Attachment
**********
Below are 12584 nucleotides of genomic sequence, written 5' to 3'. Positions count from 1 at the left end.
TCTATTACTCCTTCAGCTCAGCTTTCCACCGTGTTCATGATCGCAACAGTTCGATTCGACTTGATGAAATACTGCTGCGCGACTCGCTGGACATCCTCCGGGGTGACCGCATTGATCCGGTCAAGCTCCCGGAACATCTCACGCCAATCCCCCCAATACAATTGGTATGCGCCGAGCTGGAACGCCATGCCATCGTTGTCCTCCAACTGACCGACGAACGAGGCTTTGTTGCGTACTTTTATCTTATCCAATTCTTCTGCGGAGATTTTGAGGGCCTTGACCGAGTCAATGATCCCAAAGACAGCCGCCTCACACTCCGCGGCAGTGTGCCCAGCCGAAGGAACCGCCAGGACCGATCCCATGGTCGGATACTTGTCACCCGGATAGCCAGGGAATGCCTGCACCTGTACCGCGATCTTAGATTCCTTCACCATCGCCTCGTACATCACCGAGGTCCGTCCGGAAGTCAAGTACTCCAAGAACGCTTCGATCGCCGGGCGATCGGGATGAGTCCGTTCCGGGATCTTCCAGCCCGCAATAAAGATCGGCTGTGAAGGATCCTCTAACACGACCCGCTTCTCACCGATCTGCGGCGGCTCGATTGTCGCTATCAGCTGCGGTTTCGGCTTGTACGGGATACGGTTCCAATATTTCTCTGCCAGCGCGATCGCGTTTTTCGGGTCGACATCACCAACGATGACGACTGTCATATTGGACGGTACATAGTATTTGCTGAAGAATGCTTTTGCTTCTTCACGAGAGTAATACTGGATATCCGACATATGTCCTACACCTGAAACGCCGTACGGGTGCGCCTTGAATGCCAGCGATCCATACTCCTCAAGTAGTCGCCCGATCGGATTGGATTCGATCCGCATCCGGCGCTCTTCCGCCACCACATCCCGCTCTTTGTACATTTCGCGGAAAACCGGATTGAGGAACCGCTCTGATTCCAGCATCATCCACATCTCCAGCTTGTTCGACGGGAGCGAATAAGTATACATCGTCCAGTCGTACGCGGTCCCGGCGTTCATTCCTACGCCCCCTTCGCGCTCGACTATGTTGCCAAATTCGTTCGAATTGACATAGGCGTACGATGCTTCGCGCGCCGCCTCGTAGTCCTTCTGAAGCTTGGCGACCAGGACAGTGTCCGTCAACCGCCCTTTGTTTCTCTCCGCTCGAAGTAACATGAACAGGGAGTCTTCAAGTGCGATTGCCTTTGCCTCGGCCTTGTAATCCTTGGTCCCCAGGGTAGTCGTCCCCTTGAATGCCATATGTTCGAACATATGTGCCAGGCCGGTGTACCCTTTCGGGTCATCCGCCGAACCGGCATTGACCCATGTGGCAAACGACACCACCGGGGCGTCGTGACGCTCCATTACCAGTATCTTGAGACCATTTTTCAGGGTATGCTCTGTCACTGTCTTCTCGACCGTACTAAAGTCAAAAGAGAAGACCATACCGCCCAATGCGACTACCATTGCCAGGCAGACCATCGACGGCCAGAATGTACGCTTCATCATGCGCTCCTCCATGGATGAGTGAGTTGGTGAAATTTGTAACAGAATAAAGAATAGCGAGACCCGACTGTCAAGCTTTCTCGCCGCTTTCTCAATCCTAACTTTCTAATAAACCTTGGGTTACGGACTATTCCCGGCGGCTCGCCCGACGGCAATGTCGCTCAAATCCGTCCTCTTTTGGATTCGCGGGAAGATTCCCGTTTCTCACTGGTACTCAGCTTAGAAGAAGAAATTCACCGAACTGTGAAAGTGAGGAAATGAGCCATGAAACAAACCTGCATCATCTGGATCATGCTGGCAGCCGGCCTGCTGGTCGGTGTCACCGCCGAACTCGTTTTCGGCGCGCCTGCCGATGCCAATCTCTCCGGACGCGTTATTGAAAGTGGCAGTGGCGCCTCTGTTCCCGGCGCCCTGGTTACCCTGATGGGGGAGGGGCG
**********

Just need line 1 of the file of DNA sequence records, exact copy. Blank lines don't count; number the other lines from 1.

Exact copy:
Below are 12584 nucleotides of genomic sequence, written 5' to 3'. Positions count from 1 at the left end.